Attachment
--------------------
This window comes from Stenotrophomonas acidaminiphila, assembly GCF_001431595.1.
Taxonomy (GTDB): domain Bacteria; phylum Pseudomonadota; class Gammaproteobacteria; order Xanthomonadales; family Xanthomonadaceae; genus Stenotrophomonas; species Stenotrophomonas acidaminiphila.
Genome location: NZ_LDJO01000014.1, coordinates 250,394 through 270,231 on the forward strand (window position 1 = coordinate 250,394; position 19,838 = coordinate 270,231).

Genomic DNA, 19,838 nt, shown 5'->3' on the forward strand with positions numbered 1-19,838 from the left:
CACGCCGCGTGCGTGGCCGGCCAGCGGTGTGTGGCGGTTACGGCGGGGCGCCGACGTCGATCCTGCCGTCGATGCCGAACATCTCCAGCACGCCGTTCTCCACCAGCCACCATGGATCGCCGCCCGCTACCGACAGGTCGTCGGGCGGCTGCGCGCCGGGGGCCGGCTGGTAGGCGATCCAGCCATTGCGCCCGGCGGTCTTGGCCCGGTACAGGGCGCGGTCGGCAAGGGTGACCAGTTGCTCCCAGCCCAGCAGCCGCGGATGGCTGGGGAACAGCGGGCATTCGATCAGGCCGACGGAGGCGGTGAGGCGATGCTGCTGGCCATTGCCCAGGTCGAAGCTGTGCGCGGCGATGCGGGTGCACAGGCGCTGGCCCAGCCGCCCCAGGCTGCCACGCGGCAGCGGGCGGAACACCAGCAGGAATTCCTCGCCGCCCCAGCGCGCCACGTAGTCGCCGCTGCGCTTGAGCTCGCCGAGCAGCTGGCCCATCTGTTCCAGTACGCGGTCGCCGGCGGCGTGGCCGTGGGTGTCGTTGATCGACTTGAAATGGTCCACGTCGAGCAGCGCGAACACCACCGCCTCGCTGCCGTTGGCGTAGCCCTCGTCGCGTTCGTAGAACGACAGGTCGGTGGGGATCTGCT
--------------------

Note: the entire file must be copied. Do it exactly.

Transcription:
This window comes from Stenotrophomonas acidaminiphila, assembly GCF_001431595.1.
Taxonomy (GTDB): domain Bacteria; phylum Pseudomonadota; class Gammaproteobacteria; order Xanthomonadales; family Xanthomonadaceae; genus Stenotrophomonas; species Stenotrophomonas acidaminiphila.
Genome location: NZ_LDJO01000014.1, coordinates 250,394 through 270,231 on the forward strand (window position 1 = coordinate 250,394; position 19,838 = coordinate 270,231).

Genomic DNA, 19,838 nt, shown 5'->3' on the forward strand with positions numbered 1-19,838 from the left:
CACGCCGCGTGCGTGGCCGGCCAGCGGTGTGTGGCGGTTACGGCGGGGCGCCGACGTCGATCCTGCCGTCGATGCCGAACATCTCCAGCACGCCGTTCTCCACCAGCCACCATGGATCGCCGCCCGCTACCGACAGGTCGTCGGGCGGCTGCGCGCCGGGGGCCGGCTGGTAGGCGATCCAGCCATTGCGCCCGGCGGTCTTGGCCCGGTACAGGGCGCGGTCGGCAAGGGTGACCAGTTGCTCCCAGCCCAGCAGCCGCGGATGGCTGGGGAACAGCGGGCATTCGATCAGGCCGACGGAGGCGGTGAGGCGATGCTGCTGGCCATTGCCCAGGTCGAAGCTGTGCGCGGCGATGCGGGTGCACAGGCGCTGGCCCAGCCGCCCCAGGCTGCCACGCGGCAGCGGGCGGAACACCAGCAGGAATTCCTCGCCGCCCCAGCGCGCCACGTAGTCGCCGCTGCGCTTGAGCTCGCCGAGCAGCTGGCCCATCTGTTCCAGTACGCGGTCGCCGGCGGCGTGGCCGTGGGTGTCGTTGATCGACTTGAAATGGTCCACGTCGAGCAGCGCGAACACCACCGCCTCGCTGCCGTTGGCGTAGCCCTCGTCGCGTTCGTAGAACGACAGGTCGGTGGGGATCTGCT